Discovering graffiti as a middle-school kid in Atlanta in the early ’90s, Alex Brewer found that everything about it spoke to him.
There was the thrill of taking part in something illegal and rebellious outdoors, the mystery of it, that you saw someone’s work and name but knew nothing about the artist. And, to a great degree, there was his self-proclaimed obsession for lettering and type.
“This was pre-Internet,” he says from Reynolds Gallery, where he’s working in paint-splattered shorts on a two-wall mural for his opening. “Not like today where you can see someone’s work on the other side of the world by pulling it up on your phone. I had to get out and walk train tracks and bike under bridges to look at older guys’ work.”
After trying a semester at Virginia Commonwealth University — “if Richmond had been like this in the ’90s, I’d have stayed,” he says — Brewer returned to Atlanta where he thought graffiti artists were doing cool things. He took a position at a fine-art publishing company, a move he credits with teaching him how to use materials and paint because of his work with professional artists.
His focus began to shift after 2000 as he attempted to use spray paint in a far looser manner than is typical for graffiti, where the goal is clarity. It also was a scary time for graffiti artists because of fears about being arrested. So for a while, he separated his street and professional identities. By the middle of the decade, that concern began to taper off as he took his studio practice more seriously and acquired representation by an Atlanta gallery.
He was blending the two disciplines by late 2009 in grand scale public murals done in a painterly manner.
“It was my use of the concepts and tools of graffiti with fine-art techniques, a hybrid of those two, that led me to where I am today,” he says.
For an exhibit in 2012, he used household mops to mark gestures for a large-scale painting, part of a process he’s still pursuing through experiments with different ways to mark the surface and different tools with which to do it.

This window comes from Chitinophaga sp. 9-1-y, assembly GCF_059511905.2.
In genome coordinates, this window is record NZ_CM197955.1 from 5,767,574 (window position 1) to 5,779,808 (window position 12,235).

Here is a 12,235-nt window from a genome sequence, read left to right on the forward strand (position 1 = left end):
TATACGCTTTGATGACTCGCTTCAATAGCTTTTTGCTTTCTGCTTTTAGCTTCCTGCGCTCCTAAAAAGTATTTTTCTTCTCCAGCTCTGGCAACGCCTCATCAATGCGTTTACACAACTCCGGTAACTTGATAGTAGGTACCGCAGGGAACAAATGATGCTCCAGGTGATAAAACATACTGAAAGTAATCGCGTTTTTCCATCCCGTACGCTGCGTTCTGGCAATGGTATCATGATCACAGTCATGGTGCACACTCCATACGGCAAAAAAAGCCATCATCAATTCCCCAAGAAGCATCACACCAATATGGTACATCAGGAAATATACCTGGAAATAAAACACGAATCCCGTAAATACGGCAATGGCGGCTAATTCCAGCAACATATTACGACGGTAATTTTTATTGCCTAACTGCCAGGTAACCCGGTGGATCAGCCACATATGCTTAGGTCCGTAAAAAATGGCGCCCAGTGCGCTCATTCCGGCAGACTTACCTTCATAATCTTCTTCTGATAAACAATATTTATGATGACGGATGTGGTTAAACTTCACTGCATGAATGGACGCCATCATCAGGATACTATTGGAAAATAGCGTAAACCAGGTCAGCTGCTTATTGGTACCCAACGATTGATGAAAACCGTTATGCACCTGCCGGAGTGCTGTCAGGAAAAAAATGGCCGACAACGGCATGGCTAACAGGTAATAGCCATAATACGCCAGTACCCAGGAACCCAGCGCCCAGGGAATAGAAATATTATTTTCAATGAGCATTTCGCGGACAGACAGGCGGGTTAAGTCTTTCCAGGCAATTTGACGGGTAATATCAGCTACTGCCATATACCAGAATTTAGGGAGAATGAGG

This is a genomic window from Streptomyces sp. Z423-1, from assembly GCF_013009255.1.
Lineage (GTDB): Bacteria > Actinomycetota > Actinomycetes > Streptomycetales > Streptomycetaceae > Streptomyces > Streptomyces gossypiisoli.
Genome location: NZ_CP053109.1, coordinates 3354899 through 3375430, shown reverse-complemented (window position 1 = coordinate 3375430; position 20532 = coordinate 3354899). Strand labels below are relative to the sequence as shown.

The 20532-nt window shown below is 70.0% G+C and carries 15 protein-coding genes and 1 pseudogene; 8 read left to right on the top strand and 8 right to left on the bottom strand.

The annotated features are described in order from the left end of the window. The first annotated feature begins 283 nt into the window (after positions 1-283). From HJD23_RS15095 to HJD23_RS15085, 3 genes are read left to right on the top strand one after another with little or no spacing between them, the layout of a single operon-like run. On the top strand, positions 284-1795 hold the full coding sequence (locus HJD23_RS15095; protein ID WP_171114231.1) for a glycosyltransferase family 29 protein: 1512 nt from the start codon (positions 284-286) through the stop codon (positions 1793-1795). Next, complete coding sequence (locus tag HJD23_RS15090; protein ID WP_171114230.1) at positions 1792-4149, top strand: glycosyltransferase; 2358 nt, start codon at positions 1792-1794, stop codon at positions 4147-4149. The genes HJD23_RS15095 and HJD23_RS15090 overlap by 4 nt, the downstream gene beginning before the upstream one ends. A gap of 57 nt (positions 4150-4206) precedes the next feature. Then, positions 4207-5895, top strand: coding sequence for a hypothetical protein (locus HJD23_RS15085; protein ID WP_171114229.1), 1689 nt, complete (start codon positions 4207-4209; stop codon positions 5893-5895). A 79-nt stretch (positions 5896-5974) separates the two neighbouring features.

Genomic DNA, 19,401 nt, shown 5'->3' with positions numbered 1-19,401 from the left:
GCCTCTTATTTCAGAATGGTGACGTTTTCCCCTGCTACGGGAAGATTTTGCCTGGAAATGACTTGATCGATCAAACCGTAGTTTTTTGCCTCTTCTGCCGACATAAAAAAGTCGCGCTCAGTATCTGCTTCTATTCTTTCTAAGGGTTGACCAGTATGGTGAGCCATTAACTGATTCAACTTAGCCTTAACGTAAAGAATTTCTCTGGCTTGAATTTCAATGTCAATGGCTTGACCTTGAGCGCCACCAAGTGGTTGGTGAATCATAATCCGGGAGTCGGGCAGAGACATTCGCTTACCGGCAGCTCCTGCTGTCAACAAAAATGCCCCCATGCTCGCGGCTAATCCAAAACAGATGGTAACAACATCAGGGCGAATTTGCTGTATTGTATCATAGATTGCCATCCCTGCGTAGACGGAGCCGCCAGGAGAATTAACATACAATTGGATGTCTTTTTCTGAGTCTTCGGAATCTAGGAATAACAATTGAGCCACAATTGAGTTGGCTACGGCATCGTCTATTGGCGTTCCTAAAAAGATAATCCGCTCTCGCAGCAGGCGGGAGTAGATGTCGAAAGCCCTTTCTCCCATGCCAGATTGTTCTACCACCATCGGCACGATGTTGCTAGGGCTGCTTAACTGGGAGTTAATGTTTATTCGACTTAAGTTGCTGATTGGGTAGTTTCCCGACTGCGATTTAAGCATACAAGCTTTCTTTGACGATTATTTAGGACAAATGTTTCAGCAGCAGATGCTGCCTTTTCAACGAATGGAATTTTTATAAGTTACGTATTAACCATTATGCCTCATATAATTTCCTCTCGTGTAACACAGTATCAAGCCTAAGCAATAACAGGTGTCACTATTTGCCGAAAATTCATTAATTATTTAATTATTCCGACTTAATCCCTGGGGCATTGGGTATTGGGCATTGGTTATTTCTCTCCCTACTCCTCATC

Brewer participated in the Richmond Street Art Festival in 2012 and 2013, a whirlwind that he characterizes as a lot of fun. “You only have a few days to work, so you have to work rather quickly,” he says. “For me, it’s all about exploring the medium and the materials, so there are infinite things you can do. I get really inspired when I think in that context.”
It was during the festival that gallery owner Bev Reynolds approached Brewer to find out what else he could do. His new show, “Hense: Drawings, Paintings and Shapes,” at her gallery is the result. There are colorful, expressionistic abstractions on paper, canvas and, perhaps most strikingly, two walls of the gallery.
“It was going to be just the back wall, but it wanted to be bigger,” Reynolds says, while Brewer smiles during his second day of painting. Using Pantone colors of acrylic and house paint, the artist’s process is spontaneous and evolving while he layers bright colors of summer, inevitably painting over something from earlier. Following his intention to keep things loose, colors are allowed to blend where they want to blend. He self-edits, trying something and then rearranging elements.
“It’s knowing what to leave and what to redo that’s a constant balancing act,” he says. “I try to reach a point where I am somewhat satisfied, doing the rollers last. I let the paint rollers edit myself and cover what’s there. I have a hard time knowing when to stop.”
Years after Brewer ceased tagging public places with his street moniker, Hense, people continue to ask him why he stopped making graffiti. His standard response is, “Why would I want to go on making no money and not growing as an artist?” S
“Hense: Drawings, Paintings and Shapes” is on display through Aug. 29 at Reynolds Gallery, 1514 W. Main St. For information call 355-6553 or visit reynoldsgallery.com.